Category: Plato in 80 entries

The symposium/banquet

The symposium (συμπόσιον), an ancient Greek word literally meaning “common drinking”, hence “banquet”, appears, neither as a term nor as a social institution, in Homer. In the form in which we know them the symposia (plural) were established in the 7th c. B.C. and came to be the basic means of entertainment and social interaction for the rich until late antiquity. Their decline is causally related to the rise of Christianity.

The symposium was an aristocratic institution with a relatively stable structure over time: the arrangement of space and the temporal stages of a symposium were well determined in advance. The participants, in groups of two (or less often three), reclined on couches arranged in a Π-shaped order such that they could enjoy eye-contact with one another. The position of their reclined torsos, supported by the left arm, permitted the free movement and use of the right hand. Low little tables full of food were placed in front of them. Prominent in the centre of the room was a large crater where wine was mixed with water, the normal proportion being one to three (for the weakening of wine’s strength was considered necessary for mortals). Household slaves treated the guests. The fragrance of incenses permeated the room.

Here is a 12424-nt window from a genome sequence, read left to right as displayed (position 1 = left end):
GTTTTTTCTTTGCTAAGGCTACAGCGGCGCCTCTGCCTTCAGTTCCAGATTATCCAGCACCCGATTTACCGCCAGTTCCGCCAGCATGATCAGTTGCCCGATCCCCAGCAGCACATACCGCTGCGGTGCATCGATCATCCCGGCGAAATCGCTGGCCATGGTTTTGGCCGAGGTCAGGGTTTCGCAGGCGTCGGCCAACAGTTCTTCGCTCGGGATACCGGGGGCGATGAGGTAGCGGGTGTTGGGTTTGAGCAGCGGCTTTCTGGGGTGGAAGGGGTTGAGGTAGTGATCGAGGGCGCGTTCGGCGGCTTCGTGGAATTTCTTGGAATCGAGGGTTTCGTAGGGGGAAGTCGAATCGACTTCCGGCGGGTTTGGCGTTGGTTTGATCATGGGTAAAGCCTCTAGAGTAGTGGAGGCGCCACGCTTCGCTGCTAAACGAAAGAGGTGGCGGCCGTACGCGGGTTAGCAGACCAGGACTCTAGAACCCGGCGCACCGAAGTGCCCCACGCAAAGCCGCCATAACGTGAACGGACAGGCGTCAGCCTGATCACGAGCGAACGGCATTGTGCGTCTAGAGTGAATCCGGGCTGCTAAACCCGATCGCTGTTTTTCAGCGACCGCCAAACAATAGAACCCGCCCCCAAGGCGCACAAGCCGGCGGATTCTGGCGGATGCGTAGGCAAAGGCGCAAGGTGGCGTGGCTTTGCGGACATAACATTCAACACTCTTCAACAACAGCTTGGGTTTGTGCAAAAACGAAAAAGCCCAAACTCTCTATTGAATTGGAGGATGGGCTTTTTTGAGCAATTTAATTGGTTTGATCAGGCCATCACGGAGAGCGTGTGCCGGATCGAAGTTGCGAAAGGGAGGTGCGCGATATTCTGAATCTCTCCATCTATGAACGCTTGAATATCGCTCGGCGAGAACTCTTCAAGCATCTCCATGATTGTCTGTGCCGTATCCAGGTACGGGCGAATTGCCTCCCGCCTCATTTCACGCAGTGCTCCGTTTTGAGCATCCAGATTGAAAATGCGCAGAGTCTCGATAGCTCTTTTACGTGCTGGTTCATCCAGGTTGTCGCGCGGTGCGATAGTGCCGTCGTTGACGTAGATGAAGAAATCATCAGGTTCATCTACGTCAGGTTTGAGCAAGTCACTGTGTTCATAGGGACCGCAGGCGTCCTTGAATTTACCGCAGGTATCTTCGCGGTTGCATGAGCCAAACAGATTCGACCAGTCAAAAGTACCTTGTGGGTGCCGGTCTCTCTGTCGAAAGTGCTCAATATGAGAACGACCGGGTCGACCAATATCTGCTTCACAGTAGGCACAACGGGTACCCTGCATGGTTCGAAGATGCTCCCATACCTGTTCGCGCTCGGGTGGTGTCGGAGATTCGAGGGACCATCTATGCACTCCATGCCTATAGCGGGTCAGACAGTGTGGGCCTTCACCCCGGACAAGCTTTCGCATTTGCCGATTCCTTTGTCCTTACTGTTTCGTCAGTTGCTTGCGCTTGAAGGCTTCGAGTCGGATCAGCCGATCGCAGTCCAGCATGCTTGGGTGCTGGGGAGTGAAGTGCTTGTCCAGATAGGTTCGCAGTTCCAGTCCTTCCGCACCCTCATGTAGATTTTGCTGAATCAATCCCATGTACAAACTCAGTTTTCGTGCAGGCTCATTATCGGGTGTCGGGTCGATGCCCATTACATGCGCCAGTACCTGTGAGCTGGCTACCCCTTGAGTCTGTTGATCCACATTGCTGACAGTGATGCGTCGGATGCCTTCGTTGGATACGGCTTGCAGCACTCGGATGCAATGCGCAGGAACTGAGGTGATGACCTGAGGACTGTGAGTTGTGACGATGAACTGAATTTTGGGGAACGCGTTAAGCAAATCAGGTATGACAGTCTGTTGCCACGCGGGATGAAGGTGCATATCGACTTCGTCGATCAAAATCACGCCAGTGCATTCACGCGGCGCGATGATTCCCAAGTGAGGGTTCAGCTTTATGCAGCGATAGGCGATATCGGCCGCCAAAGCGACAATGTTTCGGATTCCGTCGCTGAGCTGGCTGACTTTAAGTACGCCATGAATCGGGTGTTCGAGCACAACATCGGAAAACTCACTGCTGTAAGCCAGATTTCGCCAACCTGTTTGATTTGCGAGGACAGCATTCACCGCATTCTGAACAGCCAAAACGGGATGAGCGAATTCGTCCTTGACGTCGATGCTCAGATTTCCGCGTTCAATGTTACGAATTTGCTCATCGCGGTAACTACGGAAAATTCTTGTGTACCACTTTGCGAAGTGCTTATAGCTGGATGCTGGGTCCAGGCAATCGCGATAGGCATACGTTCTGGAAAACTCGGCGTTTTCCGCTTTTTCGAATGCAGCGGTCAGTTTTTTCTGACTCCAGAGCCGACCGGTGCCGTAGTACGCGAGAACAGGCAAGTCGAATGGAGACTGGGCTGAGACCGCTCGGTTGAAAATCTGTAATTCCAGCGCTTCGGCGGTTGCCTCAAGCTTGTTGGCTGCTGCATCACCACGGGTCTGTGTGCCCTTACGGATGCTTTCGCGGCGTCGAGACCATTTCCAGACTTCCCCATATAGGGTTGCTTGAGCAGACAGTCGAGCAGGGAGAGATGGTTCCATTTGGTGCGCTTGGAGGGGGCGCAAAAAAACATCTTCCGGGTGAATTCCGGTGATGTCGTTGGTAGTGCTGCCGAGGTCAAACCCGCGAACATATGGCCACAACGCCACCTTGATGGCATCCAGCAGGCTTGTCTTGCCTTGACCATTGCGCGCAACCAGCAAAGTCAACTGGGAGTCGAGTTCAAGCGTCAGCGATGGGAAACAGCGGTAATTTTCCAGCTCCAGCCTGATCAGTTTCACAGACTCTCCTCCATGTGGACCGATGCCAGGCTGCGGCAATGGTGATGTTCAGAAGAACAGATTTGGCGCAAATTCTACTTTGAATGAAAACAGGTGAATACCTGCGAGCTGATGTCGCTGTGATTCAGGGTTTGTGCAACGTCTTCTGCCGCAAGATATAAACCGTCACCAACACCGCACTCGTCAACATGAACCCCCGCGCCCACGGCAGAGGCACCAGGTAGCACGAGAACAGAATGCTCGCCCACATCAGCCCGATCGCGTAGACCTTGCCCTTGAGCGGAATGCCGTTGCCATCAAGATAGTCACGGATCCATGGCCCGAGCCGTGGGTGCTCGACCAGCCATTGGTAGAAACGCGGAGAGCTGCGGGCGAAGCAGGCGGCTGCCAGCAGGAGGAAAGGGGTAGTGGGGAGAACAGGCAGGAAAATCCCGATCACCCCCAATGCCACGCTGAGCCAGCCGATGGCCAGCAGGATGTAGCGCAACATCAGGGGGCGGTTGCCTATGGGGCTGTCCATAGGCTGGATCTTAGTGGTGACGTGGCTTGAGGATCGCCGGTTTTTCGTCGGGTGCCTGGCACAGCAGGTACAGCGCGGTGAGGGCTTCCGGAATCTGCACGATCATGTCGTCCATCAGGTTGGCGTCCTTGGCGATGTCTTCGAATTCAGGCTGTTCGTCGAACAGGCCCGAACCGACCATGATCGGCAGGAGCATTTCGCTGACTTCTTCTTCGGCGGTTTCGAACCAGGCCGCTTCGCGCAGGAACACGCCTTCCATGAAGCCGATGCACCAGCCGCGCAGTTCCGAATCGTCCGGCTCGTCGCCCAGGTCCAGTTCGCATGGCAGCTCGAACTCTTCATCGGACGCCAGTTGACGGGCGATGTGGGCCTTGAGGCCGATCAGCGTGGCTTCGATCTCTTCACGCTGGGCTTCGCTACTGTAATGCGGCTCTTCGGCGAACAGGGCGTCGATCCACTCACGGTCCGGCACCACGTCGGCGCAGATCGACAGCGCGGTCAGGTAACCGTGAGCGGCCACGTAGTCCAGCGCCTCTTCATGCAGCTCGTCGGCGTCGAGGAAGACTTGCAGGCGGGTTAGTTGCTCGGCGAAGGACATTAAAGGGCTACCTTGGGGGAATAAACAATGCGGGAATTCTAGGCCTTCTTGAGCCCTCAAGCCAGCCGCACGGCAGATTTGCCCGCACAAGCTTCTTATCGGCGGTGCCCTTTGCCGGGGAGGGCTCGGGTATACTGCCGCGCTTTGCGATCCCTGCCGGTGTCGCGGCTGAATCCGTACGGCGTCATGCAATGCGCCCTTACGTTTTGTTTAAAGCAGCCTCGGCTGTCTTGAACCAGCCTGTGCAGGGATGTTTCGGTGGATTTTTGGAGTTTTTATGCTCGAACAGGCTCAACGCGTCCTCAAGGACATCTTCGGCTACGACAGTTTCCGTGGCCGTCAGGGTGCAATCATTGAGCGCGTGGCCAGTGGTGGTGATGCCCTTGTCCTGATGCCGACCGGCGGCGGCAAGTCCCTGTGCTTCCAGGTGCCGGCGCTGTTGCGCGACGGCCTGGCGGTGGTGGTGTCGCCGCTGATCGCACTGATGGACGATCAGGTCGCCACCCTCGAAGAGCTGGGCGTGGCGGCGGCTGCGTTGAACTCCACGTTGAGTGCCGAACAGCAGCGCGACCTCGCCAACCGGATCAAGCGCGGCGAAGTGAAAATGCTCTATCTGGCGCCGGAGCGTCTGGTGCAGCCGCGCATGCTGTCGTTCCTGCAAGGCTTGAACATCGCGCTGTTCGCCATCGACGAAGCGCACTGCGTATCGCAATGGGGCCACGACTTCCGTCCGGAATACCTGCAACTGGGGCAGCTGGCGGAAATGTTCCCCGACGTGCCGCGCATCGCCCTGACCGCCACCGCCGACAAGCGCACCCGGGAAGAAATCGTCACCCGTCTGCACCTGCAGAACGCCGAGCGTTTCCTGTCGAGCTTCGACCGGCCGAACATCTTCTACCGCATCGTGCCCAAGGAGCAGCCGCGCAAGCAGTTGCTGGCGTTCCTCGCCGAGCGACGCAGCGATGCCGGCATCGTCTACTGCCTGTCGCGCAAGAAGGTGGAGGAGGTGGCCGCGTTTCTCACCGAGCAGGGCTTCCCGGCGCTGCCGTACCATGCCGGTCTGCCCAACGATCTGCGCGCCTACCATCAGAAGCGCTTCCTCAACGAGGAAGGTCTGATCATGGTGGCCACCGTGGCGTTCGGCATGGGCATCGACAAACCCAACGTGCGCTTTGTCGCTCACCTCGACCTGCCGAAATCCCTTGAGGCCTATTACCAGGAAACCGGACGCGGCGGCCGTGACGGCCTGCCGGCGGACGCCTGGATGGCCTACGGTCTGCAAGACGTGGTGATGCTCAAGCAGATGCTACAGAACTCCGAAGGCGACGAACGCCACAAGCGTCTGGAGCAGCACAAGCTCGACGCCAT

A typical symposium began with a ritual invocation of the gods, continued with the consumption of prepared food, and culminated with the potos (lit. “drinking”), the longest part of the institution during which the participants, while always drinking wine, were conversing, singing, watching acrobatics and other performances, flirting, or playing games.

The ancient Greek symposium was a men-only affair. The only female presences allowed-in consisted of flute-playing girls, danseuses, cultivated hetaerae or common prostitutes, i.e. members of the unfree population, who contributed to the cultural, aesthetic and sensual entertainment of men. The symposium took place in the andrôn (“men’s apartment”). All female family members were restricted in the gynaikônitis (“women’s apartments”).

Especially in the Archaic age, the symposium was a very significant institution for public life. In those banquets the kaloi kagathoi (lit. “handsome and good”, hence “aristocrats”) discussed the social and political affairs of the day, made alliances, decided for common lines of political action, or even conspired for the overthrow of a tyrannical or democratic regime.

Besides the rich iconographical material with various sympotic scenes preserved on ancient vases, basic sources for our knowledge of ancient Greek banquets are the Symposium of Plato and Xenophon’s namesake literary work.

Author: Spyridon Rangos
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